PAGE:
Diaz Castro v. United States, 451 F. Supp. 959 (D.P.R. 1978)

US District Court for the District of Puerto Rico - 451 F. Supp. 959 (D.P.R. 1978)
June 16, 1978

451 F. Supp. 959 (1978)

Porfirio DIAZ CASTRO, Plaintiff,
v.
UNITED STATES of America, Defendant.

Civ. No. 77-938.

United States District Court, D. Puerto Rico.

June 16, 1978.

*960 Eduardo Castillo Blanco, Feldstein, Gelpí, Toro, Hernández, San Juan, P. R., for plaintiff.

Julio Morales Sanchez, U. S. Atty., Old San Juan, P. R., for defendant.

 
OPINION AND ORDER

TORRUELLA, District Judge.

Plaintiff, a Sergeant in the Police Department of the Commonwealth of Puerto Rico, seeks to recover damages from the United States under the Federal Tort Claims Act, 28 U.S.C. §§ 1346(b), 2671 et seq., for personal injuries he claims were sustained aboard an Eastern Airlines aircraft.

The pertinent facts of this case may be summarized as follows:

On July 15, 1976, a superior officer ordered the Plaintiff to meet a returning Eastern Airlines flight. He boarded the plane accompanied by two other police officers, whereupon they learned that a child had been assaulted by an adult passenger. Plaintiff was then informed by a crew member as to the identity of the suspected assailant, Mr. Warren J. Campeau. Mr. Campeau was accompanied by two employees of the Veterans Administration who informed Plaintiff that they had the custody of the suspect. Plaintiff then informed one of the Veterans Administration employees that he was going to arrest and handcuff Campeau. The Veterans Administration employee informed him that Campeau had been sedated, that he was not dangerous and that he could not be handcuffed.

Plaintiff proceeded to remove the suspect from his seat and carried him down the aisle of the aircraft. While proceeding down the aisle, Plaintiff became tired and put Campeau down on a seat. It was then that Campeau somehow managed to reach for and remove Plaintiff's service revolver from its holster, shooting Plaintiff in the back and once again in one hand. Other officers then came to Plaintiff's aid and managed to subdue Campeau.

The claim against the United States is based on the allegation that the Government agents were negligent when they represented to Plaintiff that Campeau was not dangerous and that he had been sedated.

The question for decision in this case is whether the United States may be held liable under the aforestated circumstances. The Defendant has moved to dismiss contending that the alleged misrepresentation of Defendant's agents is a cause of action barred by the Federal Tort Claims Act and that Plaintiff's arrest of Campeau prior to the shooting removed him from under the care and custody of the United States.

Section 2680(h) of Title 28 excludes recovery under the Federal Tort Claims Act upon "[a]ny claim arising out of assault, battery, false imprisonment, false arrest, malicious prosecution, abuse of process, libel, slander, misrepresentation, deceit, or interference with contract rights . . ." (Emphasis added).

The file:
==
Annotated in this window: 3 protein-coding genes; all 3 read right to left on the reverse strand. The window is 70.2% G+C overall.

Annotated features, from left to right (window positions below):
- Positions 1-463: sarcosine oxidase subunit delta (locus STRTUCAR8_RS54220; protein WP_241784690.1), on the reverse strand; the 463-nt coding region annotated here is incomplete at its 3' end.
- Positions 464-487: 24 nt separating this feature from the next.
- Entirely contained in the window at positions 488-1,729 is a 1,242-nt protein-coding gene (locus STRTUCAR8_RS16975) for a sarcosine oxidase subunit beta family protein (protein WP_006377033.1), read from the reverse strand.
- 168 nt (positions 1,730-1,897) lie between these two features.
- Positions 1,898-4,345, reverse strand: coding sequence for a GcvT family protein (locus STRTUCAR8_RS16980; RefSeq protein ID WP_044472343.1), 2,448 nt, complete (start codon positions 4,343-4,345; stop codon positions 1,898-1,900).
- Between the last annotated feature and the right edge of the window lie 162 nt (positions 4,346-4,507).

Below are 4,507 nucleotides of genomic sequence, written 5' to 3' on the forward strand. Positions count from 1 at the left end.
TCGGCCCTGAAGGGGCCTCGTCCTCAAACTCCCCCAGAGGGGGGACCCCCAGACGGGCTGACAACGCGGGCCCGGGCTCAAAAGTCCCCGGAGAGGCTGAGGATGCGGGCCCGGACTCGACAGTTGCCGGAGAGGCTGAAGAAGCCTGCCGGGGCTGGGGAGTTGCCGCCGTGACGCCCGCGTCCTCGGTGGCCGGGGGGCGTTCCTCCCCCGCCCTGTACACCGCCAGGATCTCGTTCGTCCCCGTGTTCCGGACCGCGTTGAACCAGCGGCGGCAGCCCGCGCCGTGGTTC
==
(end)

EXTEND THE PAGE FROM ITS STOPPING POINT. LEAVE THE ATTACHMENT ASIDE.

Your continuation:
These are substantive limitations of the Federal Tort Claims Act, Indian Towing Co. v. United States, 350 U.S. 61, 68, 76 S. Ct. 122, 100 L. Ed. 48 (1855), which should not be nullified through liberality of construction. Toledo v. United States, 95 F. Supp. 838 (D.C.Puerto Rico, 1951). This is so because Congress, in enacting these exclusions, was clearly specifying instances in which the United States has retained its cloak of sovereign immunity. Scanwell Laboratories, Inc. v. Thomas, 172 U.S.App. D.C. 281, 521 F.2d 941 (1975), cert. den. 425 U.S. 910, 96 S. Ct. 1507, 47 L. Ed. 2d 761; see also Zabala Clemente v. United States, 567 F.2d 1140, 1146 (1st Cir., 1977), cert. den. ___ U.S. ___, 98 S. Ct. 1876, 56 L. Ed. 2d 388 (1978); United States v. Van Meter, 149 F. Supp. 493 (D.C.Cal., 1957).

The term "misrepresentation" as set forth in § 2680(h) must be construed according to the traditional and commonly understood legal definition of such tort. United *961 States v. Neustadt, 366 U.S. 696, 81 S. Ct. 1294, 6 L. Ed. 2d 614 (1961). In this connection, it is well established that the exception comprehends claims arising out of negligent, as well as willful, misrepresentation. Id., at 702, 81 S. Ct. 1294; Fitch v. United States, 513 F.2d 1013 (6th Cir., 1975), cert. den. 423 U.S. 866, 96 S. Ct. 127, 46 L. Ed. 2d 95; Rey v. United States, 484 F.2d 45 (5th Cir., 1973); see also, Coastwise Packet Co. v. United States, 398 F.2d 77 (1st Cir., 1968), cert. den. 393 U.S. 937, 89 S. Ct. 300, 21 L. Ed. 2d 274.

In interpreting the "misrepresentation" exception of 28 U.S.C. § 2680(h), the Courts have looked to federal rather than local law, and it has been decided that whether recovery on a claim for negligent misrepresentation is precluded by the statute is solely dependent upon what Congress meant by the language of subsection (h), and not upon whether state law would allow recovery under analogous circumstances. Neustadt, supra; United States v. Sheehan Properties, Inc., 285 F.Supp., 608 (D.C.Minn., 1968).[1]